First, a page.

We accept most dental insurances. You can contact our office to verify acceptance of your plan. If we are not “in network” with your insurance then we would be considered an “out of network” provider.
We will be happy to go over benefits with you and give you an estimate of how much your insurance company will pay. As a courtesy, we will submit your insurance claims for you. The balance of the fee is expected to be paid by you at the time of treatment. This is only an estimate, not a guarantee of payment by the insurance company, and is based on the information provided by your insurance company. The ultimate responsibility lies with you, the patient. Once the insurance company processes the claim then and only then will we know the exact amount of benefits paid by insurance and how much is due by you. You will then receive a statement. We do however encourage you to be familiar with your benefits prior to your appointment. Usually the best person to provide you with this information is your plan sponsor (often your employer).
WHAT YOU SHOULD KNOW ABOUT YOUR DENTAL INSURANCE.
Dental insurance is designed to supplement the cost of dental care.
Dental insurance differ from most other insurances. Most plans do not cover 100% of the cost of your treatment but are designed to provide you with assistance in paying for your dental care.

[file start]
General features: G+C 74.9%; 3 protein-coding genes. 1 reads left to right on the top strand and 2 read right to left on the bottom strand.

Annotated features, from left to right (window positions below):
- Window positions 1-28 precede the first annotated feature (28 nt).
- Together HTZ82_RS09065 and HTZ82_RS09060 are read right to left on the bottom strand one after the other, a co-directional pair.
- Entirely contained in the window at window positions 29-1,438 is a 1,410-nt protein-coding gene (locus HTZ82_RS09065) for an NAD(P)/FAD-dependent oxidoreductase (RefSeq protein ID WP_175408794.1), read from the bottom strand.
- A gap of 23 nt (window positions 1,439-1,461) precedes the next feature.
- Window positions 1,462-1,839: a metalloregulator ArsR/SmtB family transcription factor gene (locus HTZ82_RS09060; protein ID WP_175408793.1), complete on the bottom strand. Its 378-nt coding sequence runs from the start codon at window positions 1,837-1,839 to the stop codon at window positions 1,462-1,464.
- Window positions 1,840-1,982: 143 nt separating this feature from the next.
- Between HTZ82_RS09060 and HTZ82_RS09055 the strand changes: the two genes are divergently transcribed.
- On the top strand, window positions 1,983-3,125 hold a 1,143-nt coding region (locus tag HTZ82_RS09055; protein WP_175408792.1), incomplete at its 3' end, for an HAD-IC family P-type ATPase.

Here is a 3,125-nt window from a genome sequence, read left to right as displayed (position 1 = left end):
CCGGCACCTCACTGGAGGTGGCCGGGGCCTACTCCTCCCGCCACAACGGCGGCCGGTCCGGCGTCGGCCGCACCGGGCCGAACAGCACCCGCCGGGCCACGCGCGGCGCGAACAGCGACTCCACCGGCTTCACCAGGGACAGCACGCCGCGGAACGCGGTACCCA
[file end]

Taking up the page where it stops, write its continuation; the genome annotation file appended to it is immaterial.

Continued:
Your plan may have limitations on the various treatments it will cover.
We do not let insurance benefits dictate our treatment. We make recommendations based on what is the best possible care for you and not what the insurance will or will not cover. You should base treatment on an informed decision, not by your insurance limitations. We provide professional care to you, not the insurance company.
Usual, Customary and Reasonable
“Usual, customary and reasonable” or “UCR” is what the insurance company base their reimbursement limits from. Although these limits are called “customary”, they may not reflect the actual fees that dentists in your area charge. Your insurance company may state that the fee your dentist charged is higher than the UCR limits. This does not mean that you have been overcharged. There are no regulations as to how insurance companies determine reimbursement levels. Insurance companies set their own limits and each company uses a different set of fees they consider reasonable.
Least Expensive Alternative Treatment
Your dental plan may not allow benefits for all treatment options, even when your dentist determines that a specific treatment is in your best interest. As with other choices in life, such as purchasing medical or car insurance, the least expensive alternative is not always the best option.
Your dental plan purchaser (your employer) makes the final decision on the “maximum levels” of reimbursement. It is usually based on the amount the employer wishes to pay for the dental benefits. Even though the cost of dental care has increased significantly over the years, the maximum levels of reimbursement have not changed much in 30 years.
Just like medical insurance, a dental plan may not cover conditions a person had before enrolling in the plan. Even though your plan may not cover certain conditions, treatment may be necessary. Your dental plan may not cover certain procedures or preventative treatment. This does not mean these treatments are unnecessary.